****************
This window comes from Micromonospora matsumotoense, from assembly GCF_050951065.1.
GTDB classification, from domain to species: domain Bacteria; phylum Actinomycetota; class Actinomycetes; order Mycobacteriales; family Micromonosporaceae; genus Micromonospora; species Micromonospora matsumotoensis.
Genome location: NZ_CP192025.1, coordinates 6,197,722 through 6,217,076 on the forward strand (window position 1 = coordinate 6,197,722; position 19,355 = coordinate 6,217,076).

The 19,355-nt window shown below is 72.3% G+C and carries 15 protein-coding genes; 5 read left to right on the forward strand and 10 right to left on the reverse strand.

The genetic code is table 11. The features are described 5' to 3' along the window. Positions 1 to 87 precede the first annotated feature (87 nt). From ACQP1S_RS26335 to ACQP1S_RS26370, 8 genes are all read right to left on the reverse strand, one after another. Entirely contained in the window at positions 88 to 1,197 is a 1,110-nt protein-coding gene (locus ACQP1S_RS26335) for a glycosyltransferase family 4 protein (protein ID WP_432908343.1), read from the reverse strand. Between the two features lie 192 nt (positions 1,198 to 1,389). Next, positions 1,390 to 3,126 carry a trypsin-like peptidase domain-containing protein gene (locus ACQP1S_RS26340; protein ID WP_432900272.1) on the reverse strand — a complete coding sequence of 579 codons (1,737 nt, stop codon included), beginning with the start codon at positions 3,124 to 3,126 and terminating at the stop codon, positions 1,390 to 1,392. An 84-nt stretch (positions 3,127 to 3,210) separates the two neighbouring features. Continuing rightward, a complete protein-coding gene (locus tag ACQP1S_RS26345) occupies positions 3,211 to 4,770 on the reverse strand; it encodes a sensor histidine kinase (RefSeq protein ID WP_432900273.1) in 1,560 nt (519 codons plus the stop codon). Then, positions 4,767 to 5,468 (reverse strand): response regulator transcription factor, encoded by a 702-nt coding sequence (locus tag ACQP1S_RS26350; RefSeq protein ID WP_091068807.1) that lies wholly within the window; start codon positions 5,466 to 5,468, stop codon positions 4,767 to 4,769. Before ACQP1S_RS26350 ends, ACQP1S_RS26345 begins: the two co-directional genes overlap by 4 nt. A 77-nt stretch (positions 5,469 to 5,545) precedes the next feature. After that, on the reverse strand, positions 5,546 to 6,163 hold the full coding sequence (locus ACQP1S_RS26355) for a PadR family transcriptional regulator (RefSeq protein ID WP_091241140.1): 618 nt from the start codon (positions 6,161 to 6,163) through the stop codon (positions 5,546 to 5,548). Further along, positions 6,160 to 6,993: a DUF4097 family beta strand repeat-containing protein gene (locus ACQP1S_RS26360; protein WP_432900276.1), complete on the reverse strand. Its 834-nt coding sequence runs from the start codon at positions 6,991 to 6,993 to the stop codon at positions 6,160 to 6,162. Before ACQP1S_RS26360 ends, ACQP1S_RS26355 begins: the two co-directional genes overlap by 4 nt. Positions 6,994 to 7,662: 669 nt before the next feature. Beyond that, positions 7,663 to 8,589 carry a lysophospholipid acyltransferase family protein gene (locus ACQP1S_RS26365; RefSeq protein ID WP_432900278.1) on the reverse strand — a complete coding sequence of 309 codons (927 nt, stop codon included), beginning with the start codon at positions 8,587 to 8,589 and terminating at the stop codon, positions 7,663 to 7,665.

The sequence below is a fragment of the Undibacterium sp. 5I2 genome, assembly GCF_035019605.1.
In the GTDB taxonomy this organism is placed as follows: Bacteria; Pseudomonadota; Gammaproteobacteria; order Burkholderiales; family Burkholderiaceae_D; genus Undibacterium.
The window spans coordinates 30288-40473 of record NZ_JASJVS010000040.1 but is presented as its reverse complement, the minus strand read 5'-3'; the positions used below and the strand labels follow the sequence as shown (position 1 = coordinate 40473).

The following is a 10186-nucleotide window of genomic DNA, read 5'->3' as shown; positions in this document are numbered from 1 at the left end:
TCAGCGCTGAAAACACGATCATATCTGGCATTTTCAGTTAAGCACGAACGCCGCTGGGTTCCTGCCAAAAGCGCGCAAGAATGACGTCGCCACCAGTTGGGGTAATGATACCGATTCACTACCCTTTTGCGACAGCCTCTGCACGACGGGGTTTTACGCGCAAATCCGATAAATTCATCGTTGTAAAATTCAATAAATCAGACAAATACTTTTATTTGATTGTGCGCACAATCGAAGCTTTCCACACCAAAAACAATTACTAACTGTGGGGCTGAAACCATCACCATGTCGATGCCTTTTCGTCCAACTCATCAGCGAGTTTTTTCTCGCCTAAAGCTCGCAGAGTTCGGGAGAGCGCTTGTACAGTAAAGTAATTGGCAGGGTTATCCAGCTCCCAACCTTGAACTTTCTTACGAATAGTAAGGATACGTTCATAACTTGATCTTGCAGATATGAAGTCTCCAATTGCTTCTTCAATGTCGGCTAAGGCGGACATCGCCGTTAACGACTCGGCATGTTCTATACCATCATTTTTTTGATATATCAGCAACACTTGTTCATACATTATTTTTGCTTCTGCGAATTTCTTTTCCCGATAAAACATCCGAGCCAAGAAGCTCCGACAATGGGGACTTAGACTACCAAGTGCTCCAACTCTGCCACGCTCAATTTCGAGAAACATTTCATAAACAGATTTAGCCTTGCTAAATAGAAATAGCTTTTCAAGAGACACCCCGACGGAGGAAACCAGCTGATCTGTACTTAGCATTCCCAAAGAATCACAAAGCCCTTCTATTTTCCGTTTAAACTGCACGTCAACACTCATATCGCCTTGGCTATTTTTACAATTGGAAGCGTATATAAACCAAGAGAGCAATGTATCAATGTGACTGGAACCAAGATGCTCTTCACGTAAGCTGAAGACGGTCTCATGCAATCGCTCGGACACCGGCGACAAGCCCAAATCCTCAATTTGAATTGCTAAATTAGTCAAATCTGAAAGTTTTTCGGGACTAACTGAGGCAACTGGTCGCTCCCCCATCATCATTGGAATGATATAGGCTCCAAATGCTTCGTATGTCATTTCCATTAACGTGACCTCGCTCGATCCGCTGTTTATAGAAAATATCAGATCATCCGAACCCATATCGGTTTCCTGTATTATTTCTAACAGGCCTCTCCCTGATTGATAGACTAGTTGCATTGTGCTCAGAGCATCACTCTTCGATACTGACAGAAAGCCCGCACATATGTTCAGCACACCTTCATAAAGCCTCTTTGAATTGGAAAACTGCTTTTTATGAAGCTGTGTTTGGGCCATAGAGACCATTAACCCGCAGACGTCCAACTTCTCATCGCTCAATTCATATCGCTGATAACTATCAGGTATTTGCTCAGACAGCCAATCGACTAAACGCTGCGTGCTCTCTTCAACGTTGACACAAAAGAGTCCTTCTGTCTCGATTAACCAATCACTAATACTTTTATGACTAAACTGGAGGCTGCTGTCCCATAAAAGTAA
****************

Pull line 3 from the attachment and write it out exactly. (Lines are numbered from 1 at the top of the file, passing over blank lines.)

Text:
Genome location: NZ_CP192025.1, coordinates 6,197,722 through 6,217,076 on the forward strand (window position 1 = coordinate 6,197,722; position 19,355 = coordinate 6,217,076).